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Can anyone help with a simple LED Design? Answered

Im looking to make a very simple circuit to add some lighting to a project. I want to create a circuit, powered by AA or AAA batteries that will power 6 LED lights (clear/white light) for up several hours. i know I need a power source (hopefully a simple battery holder with an on/off switch built in, a resistor and the set of LEDs (and wiring) what am I missing? which resistor am i looking for? How can I calculate battery life? Thanks for helping a new guy to electronics out!

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Josehf Murchison

4 years ago

For your battery amp hours so if you want it to run for ten hours and the LEDs are in parallel at 3 volts and 0.02 amp each making a total of 0.12 amps you will need about 2.4 amp hours. resistor + LED, beside resistor + LED 6 times.

amps x hours x 2

If you have them in series you need a higher voltage Depending on your LEDs 18 volts could be as little as 9 volts but you will only need 0.4 amp hours on the battery. Resistor + LED + LED to 6 LEDs.

And if you have them in a series parallel circuit 6 to 9 volts 0.06 amps 1.2 amp hours. Resistor + LED + LED beside resistor + LED + LED 3 times.

To determine the resistor it is voltage divided by current.

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Jack A Lopez

4 years ago

I think the most simple implementation for powering LEDs is just a constant voltage source (or series stack of battery cells), a single resistor, and a series stack of LEDs

That's the design logic used by linear1.org's well known LED-calculator, here:

http://led.linear1.org/led.wiz

For a beginner, I think the hardest part about using that calculator is comming up with some appropriate numbers to feed to it. So I'll give you some examples.

e.g. A stack of 3 alkaline cells, powering white LEDs with 3.6V characteristic forward voltage, at current of 20 mA, and total number of LEDs is 6. (Vsource=4.5V;VLED=3.6V;ILED=20mA;N=6;)

Feed this to the calculator and it puts each LED in series with 47 ohm resistor, then parallels that six times, for a total component count of: 6 LEDs plus 6 resistors.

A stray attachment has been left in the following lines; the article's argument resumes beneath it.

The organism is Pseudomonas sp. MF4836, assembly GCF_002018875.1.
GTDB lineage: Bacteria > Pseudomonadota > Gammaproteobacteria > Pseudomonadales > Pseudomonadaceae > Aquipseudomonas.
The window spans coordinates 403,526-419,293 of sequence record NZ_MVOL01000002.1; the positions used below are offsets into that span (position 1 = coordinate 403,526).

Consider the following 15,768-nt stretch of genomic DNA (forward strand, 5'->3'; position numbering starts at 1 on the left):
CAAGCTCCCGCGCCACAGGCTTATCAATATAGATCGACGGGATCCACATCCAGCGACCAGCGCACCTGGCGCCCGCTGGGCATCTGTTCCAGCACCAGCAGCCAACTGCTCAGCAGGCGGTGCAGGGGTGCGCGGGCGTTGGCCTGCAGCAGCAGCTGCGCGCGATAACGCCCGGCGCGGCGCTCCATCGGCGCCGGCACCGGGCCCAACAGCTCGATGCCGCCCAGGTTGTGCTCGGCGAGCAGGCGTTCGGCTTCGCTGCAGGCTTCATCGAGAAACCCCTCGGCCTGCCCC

e.g. A stack of 6 alkaline cells (or a "9 volt" size battery), powering white LEDs with 3.6V characteristic forward voltage, at current of 20 mA, and total number of LEDs is 6. (Vsource=9.0V;VLED=3.6V;ILED=20mA;N=6;)

Feed this to the calculator and it puts two LEDs in series with a 100 ohm resistor, then parallels that three times, for a total component count of: 6 LEDs plus 3 resistors.

By the way, this choice of a series stack of three 1.5V cells, e.g. three AA (or AAA or button) cells, seems to be pretty common in cheap designs, like for flashlights, closet lights, etc. In really cheap designs, like those powered by button cells, the resistor is often omitted. Guessing the reason why that works is because the button cells have sufficiently high internal resistance, and internal resistance limits current just as well as an external resistor.

If you have a DollarTree(r) store near where you live, they've got some of these artifacts, for a dollar per, which might be cheaper than separately buying white LEDs, resistors, and battery holders, and also maybe worth it just to open them up and see what their designers were thinking.

See:
http://bulk.dollartree.com/search#w=led%20lights

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Jack A LopezJack A Lopez

Answer 4 years ago

I forgot to mention battery life. To get an approximate estimate of battery life, divide the battery's current capacity, measured in ampere*hours or milliampere*hours, by the current it must supply, measured in amperes or milliamperes.

e.g. if a stack of AA batteries has current capacity of 2400 mA*h, and it must supply 120 mA, get:

t = (2400 mA*h)/(120 mA) = 20 h

This page, from Wikipedia,

https://en.wikipedia.org/wiki/List_of_battery_size...

has a table which lists current capacity for several different battery sizes and chemistries.

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iceng

4 years ago

Been a while since the Joule Thief reared its circuit.

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supertechey

4 years ago

you need step up circuit from 1.5 to req. led voltage of 5+

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iceng

4 years ago

Look in your junk box, design from there are so many many ways to do this as Downunder points out.

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Downunder35m

4 years ago

Get some dirt cheap solar lights.
Use the electronics ;)
They have ultra low current LED's in them andthe electronics provide all you you need.
Instad of the solar cell you can connect a charger for the battery if you want, just make sure it has the right output voltage.